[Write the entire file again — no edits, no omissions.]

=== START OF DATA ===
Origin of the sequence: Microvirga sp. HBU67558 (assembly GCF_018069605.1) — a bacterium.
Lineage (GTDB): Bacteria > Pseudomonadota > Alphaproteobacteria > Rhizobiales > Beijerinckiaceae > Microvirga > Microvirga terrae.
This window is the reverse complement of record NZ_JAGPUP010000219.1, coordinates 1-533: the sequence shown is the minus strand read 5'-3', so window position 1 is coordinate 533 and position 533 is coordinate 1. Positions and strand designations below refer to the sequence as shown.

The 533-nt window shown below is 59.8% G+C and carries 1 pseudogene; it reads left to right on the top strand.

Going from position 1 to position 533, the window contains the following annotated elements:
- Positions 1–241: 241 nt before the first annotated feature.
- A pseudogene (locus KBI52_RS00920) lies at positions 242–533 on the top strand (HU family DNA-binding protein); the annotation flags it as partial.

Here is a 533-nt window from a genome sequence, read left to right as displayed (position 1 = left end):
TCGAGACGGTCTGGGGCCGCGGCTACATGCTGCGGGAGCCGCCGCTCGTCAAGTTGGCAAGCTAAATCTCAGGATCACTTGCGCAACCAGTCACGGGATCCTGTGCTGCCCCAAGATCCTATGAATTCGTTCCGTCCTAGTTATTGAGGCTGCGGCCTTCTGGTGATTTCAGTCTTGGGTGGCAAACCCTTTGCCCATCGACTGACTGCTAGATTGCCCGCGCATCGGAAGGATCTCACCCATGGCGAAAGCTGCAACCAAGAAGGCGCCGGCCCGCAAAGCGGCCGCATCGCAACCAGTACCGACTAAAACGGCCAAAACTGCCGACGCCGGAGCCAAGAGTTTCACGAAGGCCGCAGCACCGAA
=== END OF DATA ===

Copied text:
Origin of the sequence: Microvirga sp. HBU67558 (assembly GCF_018069605.1) — a bacterium.
Lineage (GTDB): Bacteria > Pseudomonadota > Alphaproteobacteria > Rhizobiales > Beijerinckiaceae > Microvirga > Microvirga terrae.
This window is the reverse complement of record NZ_JAGPUP010000219.1, coordinates 1-533: the sequence shown is the minus strand read 5'-3', so window position 1 is coordinate 533 and position 533 is coordinate 1. Positions and strand designations below refer to the sequence as shown.

The 533-nt window shown below is 59.8% G+C and carries 1 pseudogene; it reads left to right on the top strand.

Going from position 1 to position 533, the window contains the following annotated elements:
- Positions 1–241: 241 nt before the first annotated feature.
- A pseudogene (locus KBI52_RS00920) lies at positions 242–533 on the top strand (HU family DNA-binding protein); the annotation flags it as partial.

Here is a 533-nt window from a genome sequence, read left to right as displayed (position 1 = left end):
TCGAGACGGTCTGGGGCCGCGGCTACATGCTGCGGGAGCCGCCGCTCGTCAAGTTGGCAAGCTAAATCTCAGGATCACTTGCGCAACCAGTCACGGGATCCTGTGCTGCCCCAAGATCCTATGAATTCGTTCCGTCCTAGTTATTGAGGCTGCGGCCTTCTGGTGATTTCAGTCTTGGGTGGCAAACCCTTTGCCCATCGACTGACTGCTAGATTGCCCGCGCATCGGAAGGATCTCACCCATGGCGAAAGCTGCAACCAAGAAGGCGCCGGCCCGCAAAGCGGCCGCATCGCAACCAGTACCGACTAAAACGGCCAAAACTGCCGACGCCGGAGCCAAGAGTTTCACGAAGGCCGCAGCACCGAA